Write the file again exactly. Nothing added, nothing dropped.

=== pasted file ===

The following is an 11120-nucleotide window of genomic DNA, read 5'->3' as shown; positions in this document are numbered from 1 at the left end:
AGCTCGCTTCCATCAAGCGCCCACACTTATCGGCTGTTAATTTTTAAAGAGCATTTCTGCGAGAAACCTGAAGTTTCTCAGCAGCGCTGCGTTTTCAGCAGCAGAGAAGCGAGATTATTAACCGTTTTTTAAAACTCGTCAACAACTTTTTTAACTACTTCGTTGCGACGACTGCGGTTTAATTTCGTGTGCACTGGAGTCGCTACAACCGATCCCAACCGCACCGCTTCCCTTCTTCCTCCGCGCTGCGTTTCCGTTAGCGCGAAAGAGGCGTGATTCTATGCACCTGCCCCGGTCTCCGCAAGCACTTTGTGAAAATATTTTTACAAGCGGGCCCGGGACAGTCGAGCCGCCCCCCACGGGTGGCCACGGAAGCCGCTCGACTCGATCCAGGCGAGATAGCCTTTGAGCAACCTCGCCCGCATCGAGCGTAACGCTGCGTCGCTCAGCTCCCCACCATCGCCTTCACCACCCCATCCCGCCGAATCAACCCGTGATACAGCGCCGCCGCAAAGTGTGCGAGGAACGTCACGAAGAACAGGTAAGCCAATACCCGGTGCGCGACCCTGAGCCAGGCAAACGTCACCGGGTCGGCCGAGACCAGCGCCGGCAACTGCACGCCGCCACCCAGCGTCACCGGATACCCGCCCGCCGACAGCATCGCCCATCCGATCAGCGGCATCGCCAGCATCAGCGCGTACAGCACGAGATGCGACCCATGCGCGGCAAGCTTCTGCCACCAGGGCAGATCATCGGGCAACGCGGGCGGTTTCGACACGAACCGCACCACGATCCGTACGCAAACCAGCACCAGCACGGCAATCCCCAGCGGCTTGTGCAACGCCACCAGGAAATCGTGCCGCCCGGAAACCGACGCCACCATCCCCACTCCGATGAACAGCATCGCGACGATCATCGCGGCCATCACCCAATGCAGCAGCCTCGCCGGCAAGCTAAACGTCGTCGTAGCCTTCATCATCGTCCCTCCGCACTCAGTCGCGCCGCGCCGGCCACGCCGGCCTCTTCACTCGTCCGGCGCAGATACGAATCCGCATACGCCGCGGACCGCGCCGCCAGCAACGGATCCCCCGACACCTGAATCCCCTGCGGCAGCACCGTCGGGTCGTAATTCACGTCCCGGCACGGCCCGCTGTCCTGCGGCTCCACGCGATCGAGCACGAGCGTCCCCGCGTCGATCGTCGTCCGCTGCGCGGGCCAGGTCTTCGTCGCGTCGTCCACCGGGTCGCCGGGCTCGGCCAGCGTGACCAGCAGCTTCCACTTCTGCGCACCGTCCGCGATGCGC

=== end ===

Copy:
The following is an 11120-nucleotide window of genomic DNA, read 5'->3' as shown; positions in this document are numbered from 1 at the left end:
AGCTCGCTTCCATCAAGCGCCCACACTTATCGGCTGTTAATTTTTAAAGAGCATTTCTGCGAGAAACCTGAAGTTTCTCAGCAGCGCTGCGTTTTCAGCAGCAGAGAAGCGAGATTATTAACCGTTTTTTAAAACTCGTCAACAACTTTTTTAACTACTTCGTTGCGACGACTGCGGTTTAATTTCGTGTGCACTGGAGTCGCTACAACCGATCCCAACCGCACCGCTTCCCTTCTTCCTCCGCGCTGCGTTTCCGTTAGCGCGAAAGAGGCGTGATTCTATGCACCTGCCCCGGTCTCCGCAAGCACTTTGTGAAAATATTTTTACAAGCGGGCCCGGGACAGTCGAGCCGCCCCCCACGGGTGGCCACGGAAGCCGCTCGACTCGATCCAGGCGAGATAGCCTTTGAGCAACCTCGCCCGCATCGAGCGTAACGCTGCGTCGCTCAGCTCCCCACCATCGCCTTCACCACCCCATCCCGCCGAATCAACCCGTGATACAGCGCCGCCGCAAAGTGTGCGAGGAACGTCACGAAGAACAGGTAAGCCAATACCCGGTGCGCGACCCTGAGCCAGGCAAACGTCACCGGGTCGGCCGAGACCAGCGCCGGCAACTGCACGCCGCCACCCAGCGTCACCGGATACCCGCCCGCCGACAGCATCGCCCATCCGATCAGCGGCATCGCCAGCATCAGCGCGTACAGCACGAGATGCGACCCATGCGCGGCAAGCTTCTGCCACCAGGGCAGATCATCGGGCAACGCGGGCGGTTTCGACACGAACCGCACCACGATCCGTACGCAAACCAGCACCAGCACGGCAATCCCCAGCGGCTTGTGCAACGCCACCAGGAAATCGTGCCGCCCGGAAACCGACGCCACCATCCCCACTCCGATGAACAGCATCGCGACGATCATCGCGGCCATCACCCAATGCAGCAGCCTCGCCGGCAAGCTAAACGTCGTCGTAGCCTTCATCATCGTCCCTCCGCACTCAGTCGCGCCGCGCCGGCCACGCCGGCCTCTTCACTCGTCCGGCGCAGATACGAATCCGCATACGCCGCGGACCGCGCCGCCAGCAACGGATCCCCCGACACCTGAATCCCCTGCGGCAGCACCGTCGGGTCGTAATTCACGTCCCGGCACGGCCCGCTGTCCTGCGGCTCCACGCGATCGAGCACGAGCGTCCCCGCGTCGATCGTCGTCCGCTGCGCGGGCCAGGTCTTCGTCGCGTCGTCCACCGGGTCGCCGGGCTCGGCCAGCGTGACCAGCAGCTTCCACTTCTGCGCACCGTCCGCGATGCGC